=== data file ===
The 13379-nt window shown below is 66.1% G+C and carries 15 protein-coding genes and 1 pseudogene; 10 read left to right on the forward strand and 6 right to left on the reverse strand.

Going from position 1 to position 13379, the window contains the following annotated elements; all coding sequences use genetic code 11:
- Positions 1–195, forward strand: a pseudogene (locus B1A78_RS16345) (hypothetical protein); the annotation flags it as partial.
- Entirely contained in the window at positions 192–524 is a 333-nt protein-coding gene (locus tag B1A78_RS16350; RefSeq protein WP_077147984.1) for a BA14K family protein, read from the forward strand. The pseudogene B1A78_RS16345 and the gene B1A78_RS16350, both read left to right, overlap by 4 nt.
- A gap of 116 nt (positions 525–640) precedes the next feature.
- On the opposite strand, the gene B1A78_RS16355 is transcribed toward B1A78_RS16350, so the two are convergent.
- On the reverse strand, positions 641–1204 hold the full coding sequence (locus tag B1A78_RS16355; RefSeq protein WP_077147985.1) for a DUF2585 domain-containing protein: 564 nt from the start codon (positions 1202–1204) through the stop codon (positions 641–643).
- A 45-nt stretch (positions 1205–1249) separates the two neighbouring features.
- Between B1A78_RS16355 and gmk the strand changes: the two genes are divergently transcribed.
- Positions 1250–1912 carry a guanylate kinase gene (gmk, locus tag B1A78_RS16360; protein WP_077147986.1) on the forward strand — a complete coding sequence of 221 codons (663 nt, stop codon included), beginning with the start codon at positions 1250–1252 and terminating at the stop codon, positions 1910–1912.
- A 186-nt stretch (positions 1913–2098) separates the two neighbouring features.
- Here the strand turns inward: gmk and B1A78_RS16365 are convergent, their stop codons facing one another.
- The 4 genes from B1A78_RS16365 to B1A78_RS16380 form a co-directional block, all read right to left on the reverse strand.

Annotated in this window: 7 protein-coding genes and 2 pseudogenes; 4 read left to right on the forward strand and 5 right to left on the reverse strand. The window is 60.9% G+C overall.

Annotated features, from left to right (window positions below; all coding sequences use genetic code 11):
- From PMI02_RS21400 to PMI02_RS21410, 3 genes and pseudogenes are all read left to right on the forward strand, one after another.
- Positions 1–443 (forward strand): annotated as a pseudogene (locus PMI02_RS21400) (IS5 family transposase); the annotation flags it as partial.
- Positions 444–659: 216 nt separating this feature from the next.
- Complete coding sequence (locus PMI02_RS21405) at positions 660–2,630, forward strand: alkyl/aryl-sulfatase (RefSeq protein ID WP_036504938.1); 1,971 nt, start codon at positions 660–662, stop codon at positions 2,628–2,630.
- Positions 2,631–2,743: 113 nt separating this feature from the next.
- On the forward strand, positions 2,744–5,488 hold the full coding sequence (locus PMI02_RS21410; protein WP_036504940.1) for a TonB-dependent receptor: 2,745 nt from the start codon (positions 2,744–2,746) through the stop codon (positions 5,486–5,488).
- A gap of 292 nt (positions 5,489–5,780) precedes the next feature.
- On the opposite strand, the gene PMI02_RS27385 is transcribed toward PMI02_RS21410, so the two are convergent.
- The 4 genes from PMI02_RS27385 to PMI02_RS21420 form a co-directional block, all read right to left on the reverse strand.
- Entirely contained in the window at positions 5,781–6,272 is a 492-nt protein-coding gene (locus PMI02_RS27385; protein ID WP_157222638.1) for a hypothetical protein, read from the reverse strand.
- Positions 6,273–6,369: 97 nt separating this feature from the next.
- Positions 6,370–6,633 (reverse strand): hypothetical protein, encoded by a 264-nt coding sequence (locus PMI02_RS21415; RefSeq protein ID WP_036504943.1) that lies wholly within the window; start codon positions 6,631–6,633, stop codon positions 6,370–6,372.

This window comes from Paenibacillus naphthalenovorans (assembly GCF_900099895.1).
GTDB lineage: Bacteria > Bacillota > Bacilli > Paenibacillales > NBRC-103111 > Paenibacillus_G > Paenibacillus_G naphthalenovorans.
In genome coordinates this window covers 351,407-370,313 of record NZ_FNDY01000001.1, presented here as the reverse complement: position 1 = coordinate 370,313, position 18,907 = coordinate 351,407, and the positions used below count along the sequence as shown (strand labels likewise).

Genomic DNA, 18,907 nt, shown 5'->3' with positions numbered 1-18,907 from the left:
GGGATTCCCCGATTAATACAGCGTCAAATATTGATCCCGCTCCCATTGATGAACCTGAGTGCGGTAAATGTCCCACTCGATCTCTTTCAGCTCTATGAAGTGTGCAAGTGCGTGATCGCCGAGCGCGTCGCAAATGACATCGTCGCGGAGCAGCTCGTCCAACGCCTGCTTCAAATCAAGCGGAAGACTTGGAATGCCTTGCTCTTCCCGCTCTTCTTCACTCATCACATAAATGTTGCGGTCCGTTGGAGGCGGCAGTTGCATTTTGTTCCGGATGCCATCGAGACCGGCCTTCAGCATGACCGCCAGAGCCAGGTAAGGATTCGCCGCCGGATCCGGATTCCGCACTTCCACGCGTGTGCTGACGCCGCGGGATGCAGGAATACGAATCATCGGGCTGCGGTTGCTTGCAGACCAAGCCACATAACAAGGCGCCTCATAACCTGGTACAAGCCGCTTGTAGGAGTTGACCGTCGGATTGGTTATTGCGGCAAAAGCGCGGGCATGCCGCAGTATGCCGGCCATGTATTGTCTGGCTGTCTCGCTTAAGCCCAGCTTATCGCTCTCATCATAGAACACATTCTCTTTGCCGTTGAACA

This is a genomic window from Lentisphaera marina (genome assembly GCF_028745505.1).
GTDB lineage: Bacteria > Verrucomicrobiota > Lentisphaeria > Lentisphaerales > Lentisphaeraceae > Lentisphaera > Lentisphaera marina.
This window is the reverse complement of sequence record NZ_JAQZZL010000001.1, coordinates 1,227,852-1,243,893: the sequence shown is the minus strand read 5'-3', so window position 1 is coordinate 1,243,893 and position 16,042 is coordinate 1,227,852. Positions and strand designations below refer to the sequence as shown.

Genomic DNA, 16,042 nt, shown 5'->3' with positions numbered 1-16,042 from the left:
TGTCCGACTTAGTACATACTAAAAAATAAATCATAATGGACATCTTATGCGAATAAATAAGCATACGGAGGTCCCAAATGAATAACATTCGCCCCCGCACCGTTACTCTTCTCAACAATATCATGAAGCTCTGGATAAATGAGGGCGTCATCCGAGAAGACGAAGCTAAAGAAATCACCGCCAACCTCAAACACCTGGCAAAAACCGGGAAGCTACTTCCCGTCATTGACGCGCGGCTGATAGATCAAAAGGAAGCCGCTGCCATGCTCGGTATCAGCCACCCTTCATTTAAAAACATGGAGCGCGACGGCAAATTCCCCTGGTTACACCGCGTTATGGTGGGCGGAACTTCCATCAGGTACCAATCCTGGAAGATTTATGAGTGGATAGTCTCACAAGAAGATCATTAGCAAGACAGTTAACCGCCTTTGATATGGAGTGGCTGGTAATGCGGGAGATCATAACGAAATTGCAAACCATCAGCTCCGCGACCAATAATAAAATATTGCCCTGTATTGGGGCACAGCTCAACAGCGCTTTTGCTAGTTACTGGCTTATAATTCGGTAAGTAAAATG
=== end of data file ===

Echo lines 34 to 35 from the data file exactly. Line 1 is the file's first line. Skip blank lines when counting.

GTDB lineage: Bacteria > Verrucomicrobiota > Lentisphaeria > Lentisphaerales > Lentisphaeraceae > Lentisphaera > Lentisphaera marina.
This window is the reverse complement of sequence record NZ_JAQZZL010000001.1, coordinates 1,227,852-1,243,893: the sequence shown is the minus strand read 5'-3', so window position 1 is coordinate 1,243,893 and position 16,042 is coordinate 1,227,852. Positions and strand designations below refer to the sequence as shown.